Foreign Secretary Liz Truss has crafted new legislation to roll back elements of the post-Brexit deal to be implemented by summer unless the European Union moves. Although legislation on unilateral action has already been drawn up by Ms Truss, she told parliament on Tuesday that the “preference remains a negotiated solution with the EU”.
Following talks at Hillsborough Castle, Sinn Fein accused Boris Johnson of ‘reckless’ threats, but the UK said talks could only continue if the EU agreed to rewrite parts of the protocol, which has so far been ruled out.
Speaking to Dan Wootton on GB News, Nigel Farage said the ‘biggest fear’ surrounding these actions ‘is the Belfast deal, the Good Friday deal completely collapsing on all of this?’
He continued: “Luckily today that didn’t happen but you never know after all it’s Northern Ireland.”
Ms Truss reassured Parliament, saying: ‘Our first priority is to uphold the Belfast Good Friday Agreement in all its dimensions.’
Boris Johnson tweeted on Monday: “Today I visit Northern Ireland with a clear message: the UK government will play its part in securing political peace and democracy, but the parties must come together to restore shared power. power and cope with the pressures of the cost of living”.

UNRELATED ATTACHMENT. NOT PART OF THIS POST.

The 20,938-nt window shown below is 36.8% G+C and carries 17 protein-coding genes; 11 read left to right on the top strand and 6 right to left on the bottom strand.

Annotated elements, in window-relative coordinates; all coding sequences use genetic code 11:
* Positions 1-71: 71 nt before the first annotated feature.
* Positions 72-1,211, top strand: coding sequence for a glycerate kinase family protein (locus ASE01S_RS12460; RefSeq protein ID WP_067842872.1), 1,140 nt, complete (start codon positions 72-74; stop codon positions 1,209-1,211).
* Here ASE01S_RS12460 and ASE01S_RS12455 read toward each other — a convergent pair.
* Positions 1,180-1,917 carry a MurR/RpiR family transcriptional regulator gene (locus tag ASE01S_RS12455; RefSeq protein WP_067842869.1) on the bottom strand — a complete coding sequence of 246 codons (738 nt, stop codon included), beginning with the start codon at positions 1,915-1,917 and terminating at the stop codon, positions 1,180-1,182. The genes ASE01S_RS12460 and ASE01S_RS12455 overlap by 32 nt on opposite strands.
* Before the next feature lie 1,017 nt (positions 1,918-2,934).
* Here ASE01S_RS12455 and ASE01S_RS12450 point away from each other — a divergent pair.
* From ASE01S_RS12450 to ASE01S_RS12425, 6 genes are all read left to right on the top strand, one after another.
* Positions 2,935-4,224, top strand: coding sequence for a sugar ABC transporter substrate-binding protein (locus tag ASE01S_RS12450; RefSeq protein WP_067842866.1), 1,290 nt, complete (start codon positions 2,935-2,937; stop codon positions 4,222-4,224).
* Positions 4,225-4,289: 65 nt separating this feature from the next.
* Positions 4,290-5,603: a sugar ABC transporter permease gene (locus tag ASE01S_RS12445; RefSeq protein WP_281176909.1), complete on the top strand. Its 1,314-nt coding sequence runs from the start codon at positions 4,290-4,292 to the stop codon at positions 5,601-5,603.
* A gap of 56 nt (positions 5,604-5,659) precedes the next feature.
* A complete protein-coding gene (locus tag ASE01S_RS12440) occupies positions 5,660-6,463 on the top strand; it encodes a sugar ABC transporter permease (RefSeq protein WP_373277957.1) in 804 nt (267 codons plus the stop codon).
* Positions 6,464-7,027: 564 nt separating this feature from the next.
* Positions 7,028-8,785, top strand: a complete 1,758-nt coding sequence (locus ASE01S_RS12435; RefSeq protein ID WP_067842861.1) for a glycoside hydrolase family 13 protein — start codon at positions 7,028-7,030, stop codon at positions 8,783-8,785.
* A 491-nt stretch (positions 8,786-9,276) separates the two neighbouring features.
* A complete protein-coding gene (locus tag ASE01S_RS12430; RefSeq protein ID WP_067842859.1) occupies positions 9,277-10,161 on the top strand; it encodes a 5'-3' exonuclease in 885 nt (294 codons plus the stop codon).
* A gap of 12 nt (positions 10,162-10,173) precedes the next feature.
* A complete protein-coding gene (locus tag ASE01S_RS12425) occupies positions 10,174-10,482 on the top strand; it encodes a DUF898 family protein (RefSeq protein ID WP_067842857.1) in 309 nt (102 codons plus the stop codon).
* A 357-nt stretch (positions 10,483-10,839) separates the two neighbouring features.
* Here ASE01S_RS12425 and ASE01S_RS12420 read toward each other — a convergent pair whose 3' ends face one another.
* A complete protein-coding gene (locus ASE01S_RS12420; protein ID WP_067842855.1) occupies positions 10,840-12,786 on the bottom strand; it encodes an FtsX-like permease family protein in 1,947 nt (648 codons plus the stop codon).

He added: “We need to have a functioning assembly and executive, so they can serve the people of Northern Ireland.
“There is no substitute for strong local leadership on issues like schools, health and the economy. Stormont needs to get back to work.
When Mr Wootton asked Mr Farage if the Government had ‘abandoned the people of Northern Ireland’, he replied that it had been ‘betrayed’.
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On Monday, the Foreign Secretary spoke to Simon Coveney, Irish Foreign Secretary and said: “I underlined our commitment to resolve the issues relating to the Northern Ireland Protocol, to protect the Belfast (Good Friday) by re-establishing the NI Executive and ensuring continued cooperation with our closest neighbour.
Mr Coveney warned that any unilateral action by the UK could undermine and “erode” the peace process and that there would be a “consequence” if UK actions caused instability in Ireland.